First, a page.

The plaintiffs’ attorney in a Gerald police civil rights violations case says his clients were “vindicated” regardless of the amount they received in damages.
A federal jury last week awarded less than $50,000 in combined actual and punitive damages to the plaintiffs in a federal civil rights trial involving former Gerald police and a man who impersonated a federal officer.
There were 14 plaintiffs who received judgments in the suit. Nine of the plaintiffs did not recover any damages.
The trial lasted nearly three weeks and concluded March 10.
“This was secondarily about money,” said Bob Herman, attorney for the plaintiffs. “The money was only to make the claim for their constitutional rights being violated.”
Herman noted that the plaintiffs “didn’t get as much as they liked,” but still were vindicated with the jury award.
The plaintiffs alleged civil rights violations in 2008 by former Gerald Police Chief Ryan McCrary, former Assistant Chief Scott Ramsey and Bill Jakob, who pretended to be a federal narcotics officer now serving time in a federal prison for fraud.
Statements from Gerald area residents, who were targets of police raids, led county, state and federal authorities to take a closer look into Jakob’s background. Authorities then uncovered the ruse that apparently lasted over a month.
Herman claims that McCrary knew from the beginning of the scheme that Jakob was not a federal officer, but continued to use that as a guise to illegally enter residences.
Herman said McCrary and Ramsey were “acting intentionally and maliciously” during raids on the plaintiffs’ homes.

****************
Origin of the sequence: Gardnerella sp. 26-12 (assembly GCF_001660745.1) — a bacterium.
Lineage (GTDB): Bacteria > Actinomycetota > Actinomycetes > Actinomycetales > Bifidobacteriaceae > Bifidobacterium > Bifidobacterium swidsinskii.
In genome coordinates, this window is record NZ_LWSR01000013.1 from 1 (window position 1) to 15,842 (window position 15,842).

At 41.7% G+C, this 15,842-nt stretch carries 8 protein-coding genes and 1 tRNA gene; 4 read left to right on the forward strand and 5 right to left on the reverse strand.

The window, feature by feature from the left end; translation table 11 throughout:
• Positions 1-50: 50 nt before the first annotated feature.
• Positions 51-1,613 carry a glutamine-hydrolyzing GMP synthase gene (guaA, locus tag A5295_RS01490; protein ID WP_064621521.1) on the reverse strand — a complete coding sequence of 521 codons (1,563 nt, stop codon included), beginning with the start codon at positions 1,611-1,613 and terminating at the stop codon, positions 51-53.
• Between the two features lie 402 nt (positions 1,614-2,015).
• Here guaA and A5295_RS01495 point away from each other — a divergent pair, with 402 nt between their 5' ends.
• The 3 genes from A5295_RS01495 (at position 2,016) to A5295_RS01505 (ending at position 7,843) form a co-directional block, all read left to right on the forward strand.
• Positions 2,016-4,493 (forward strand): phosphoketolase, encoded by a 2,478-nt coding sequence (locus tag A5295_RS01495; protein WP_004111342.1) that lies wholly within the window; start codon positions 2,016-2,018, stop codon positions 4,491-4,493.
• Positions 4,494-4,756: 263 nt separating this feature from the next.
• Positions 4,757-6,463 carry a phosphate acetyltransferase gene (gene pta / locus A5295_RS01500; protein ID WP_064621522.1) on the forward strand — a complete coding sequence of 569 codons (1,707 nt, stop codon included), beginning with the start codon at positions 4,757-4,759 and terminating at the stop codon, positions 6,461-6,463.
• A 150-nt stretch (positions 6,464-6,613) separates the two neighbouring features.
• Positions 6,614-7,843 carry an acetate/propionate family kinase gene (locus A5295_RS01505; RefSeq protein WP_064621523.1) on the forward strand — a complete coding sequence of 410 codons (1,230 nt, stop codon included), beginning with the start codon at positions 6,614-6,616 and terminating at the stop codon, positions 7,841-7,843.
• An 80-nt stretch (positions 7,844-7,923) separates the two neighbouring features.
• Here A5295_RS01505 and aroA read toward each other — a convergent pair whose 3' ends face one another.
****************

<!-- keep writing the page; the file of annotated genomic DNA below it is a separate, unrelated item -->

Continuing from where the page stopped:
“His (McCrary’s) lawyer’s argument was that he was stupid, not evil,” said Herman. “Nobody is that stupid.”
Former Gerald officer Shannon Kestermont was named in the civil suit, but there was a defense verdict in her favor on all claims by all plaintiffs.
Herman contends that the jury proved the rights of the plaintiffs were violated.
“In order to assess the punitive damages, there had to be proof that they engaged in malicious, intentional known violations of constitutional rights,” he said.
“It is not about the money for an individual person but establishing the fact that this was an egregious case,” Herman added.
Herman explained that he intends to file an appeal to contest that the city of Gerald had been removed from the case due to a technicality.
He explained that the city was dismissed from the suit because McCrary was not acting on behalf of the city.
The legal question is who is the policy enforcer for the city — the police chief, or board of aldermen, Herman added.
“Because of the way the court ruled, it would make a terrible precedent,” he said. “I can’t let that get by.”
There could be other possible appeals, Herman said, but noted that he is not certain if there will be any filed.
It also is possible that more damages could be awarded to plaintiffs as the result of an appeal.
A listing of damages for individual plaintiffs was in the Union section of The Missourian Wednesday and can be found HERE.